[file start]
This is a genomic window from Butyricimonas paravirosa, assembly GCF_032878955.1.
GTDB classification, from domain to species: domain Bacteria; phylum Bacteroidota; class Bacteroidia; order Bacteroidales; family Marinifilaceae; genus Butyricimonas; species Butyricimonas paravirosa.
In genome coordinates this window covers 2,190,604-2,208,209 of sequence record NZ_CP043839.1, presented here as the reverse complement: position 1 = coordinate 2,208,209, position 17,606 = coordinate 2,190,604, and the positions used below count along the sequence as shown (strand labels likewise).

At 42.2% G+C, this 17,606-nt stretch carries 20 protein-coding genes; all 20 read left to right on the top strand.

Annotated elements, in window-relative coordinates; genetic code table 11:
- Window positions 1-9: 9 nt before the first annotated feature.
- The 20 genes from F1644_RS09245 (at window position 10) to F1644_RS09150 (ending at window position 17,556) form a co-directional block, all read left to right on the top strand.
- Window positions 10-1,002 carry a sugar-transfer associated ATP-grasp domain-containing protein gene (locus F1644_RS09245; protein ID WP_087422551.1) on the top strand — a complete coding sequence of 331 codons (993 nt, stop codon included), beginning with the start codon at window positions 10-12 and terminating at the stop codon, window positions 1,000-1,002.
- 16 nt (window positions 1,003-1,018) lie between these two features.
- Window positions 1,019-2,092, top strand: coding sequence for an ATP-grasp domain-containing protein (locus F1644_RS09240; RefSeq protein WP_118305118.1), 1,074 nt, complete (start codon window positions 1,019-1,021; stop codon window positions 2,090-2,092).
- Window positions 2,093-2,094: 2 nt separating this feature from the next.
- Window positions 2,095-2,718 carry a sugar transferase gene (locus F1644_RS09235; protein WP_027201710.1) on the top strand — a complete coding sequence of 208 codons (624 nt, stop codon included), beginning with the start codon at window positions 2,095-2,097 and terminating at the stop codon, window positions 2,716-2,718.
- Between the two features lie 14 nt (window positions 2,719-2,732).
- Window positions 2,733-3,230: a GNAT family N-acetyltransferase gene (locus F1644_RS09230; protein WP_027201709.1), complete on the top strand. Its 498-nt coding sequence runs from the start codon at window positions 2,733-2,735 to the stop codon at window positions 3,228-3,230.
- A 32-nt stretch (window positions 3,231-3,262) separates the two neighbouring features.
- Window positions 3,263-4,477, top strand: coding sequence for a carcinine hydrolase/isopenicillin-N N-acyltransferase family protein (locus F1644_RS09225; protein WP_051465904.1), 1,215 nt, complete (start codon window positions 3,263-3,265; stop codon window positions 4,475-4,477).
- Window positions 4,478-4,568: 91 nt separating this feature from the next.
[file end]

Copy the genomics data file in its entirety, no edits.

This is a genomic window from Butyricimonas paravirosa, assembly GCF_032878955.1.
GTDB classification, from domain to species: domain Bacteria; phylum Bacteroidota; class Bacteroidia; order Bacteroidales; family Marinifilaceae; genus Butyricimonas; species Butyricimonas paravirosa.
In genome coordinates this window covers 2,190,604-2,208,209 of sequence record NZ_CP043839.1, presented here as the reverse complement: position 1 = coordinate 2,208,209, position 17,606 = coordinate 2,190,604, and the positions used below count along the sequence as shown (strand labels likewise).

At 42.2% G+C, this 17,606-nt stretch carries 20 protein-coding genes; all 20 read left to right on the top strand.

Annotated elements, in window-relative coordinates; genetic code table 11:
- Window positions 1-9: 9 nt before the first annotated feature.
- The 20 genes from F1644_RS09245 (at window position 10) to F1644_RS09150 (ending at window position 17,556) form a co-directional block, all read left to right on the top strand.
- Window positions 10-1,002 carry a sugar-transfer associated ATP-grasp domain-containing protein gene (locus F1644_RS09245; protein ID WP_087422551.1) on the top strand — a complete coding sequence of 331 codons (993 nt, stop codon included), beginning with the start codon at window positions 10-12 and terminating at the stop codon, window positions 1,000-1,002.
- 16 nt (window positions 1,003-1,018) lie between these two features.
- Window positions 1,019-2,092, top strand: coding sequence for an ATP-grasp domain-containing protein (locus F1644_RS09240; RefSeq protein WP_118305118.1), 1,074 nt, complete (start codon window positions 1,019-1,021; stop codon window positions 2,090-2,092).
- Window positions 2,093-2,094: 2 nt separating this feature from the next.
- Window positions 2,095-2,718 carry a sugar transferase gene (locus F1644_RS09235; protein WP_027201710.1) on the top strand — a complete coding sequence of 208 codons (624 nt, stop codon included), beginning with the start codon at window positions 2,095-2,097 and terminating at the stop codon, window positions 2,716-2,718.
- Between the two features lie 14 nt (window positions 2,719-2,732).
- Window positions 2,733-3,230: a GNAT family N-acetyltransferase gene (locus F1644_RS09230; protein WP_027201709.1), complete on the top strand. Its 498-nt coding sequence runs from the start codon at window positions 2,733-2,735 to the stop codon at window positions 3,228-3,230.
- A 32-nt stretch (window positions 3,231-3,262) separates the two neighbouring features.
- Window positions 3,263-4,477, top strand: coding sequence for a carcinine hydrolase/isopenicillin-N N-acyltransferase family protein (locus F1644_RS09225; protein WP_051465904.1), 1,215 nt, complete (start codon window positions 3,263-3,265; stop codon window positions 4,475-4,477).
- Window positions 4,478-4,568: 91 nt separating this feature from the next.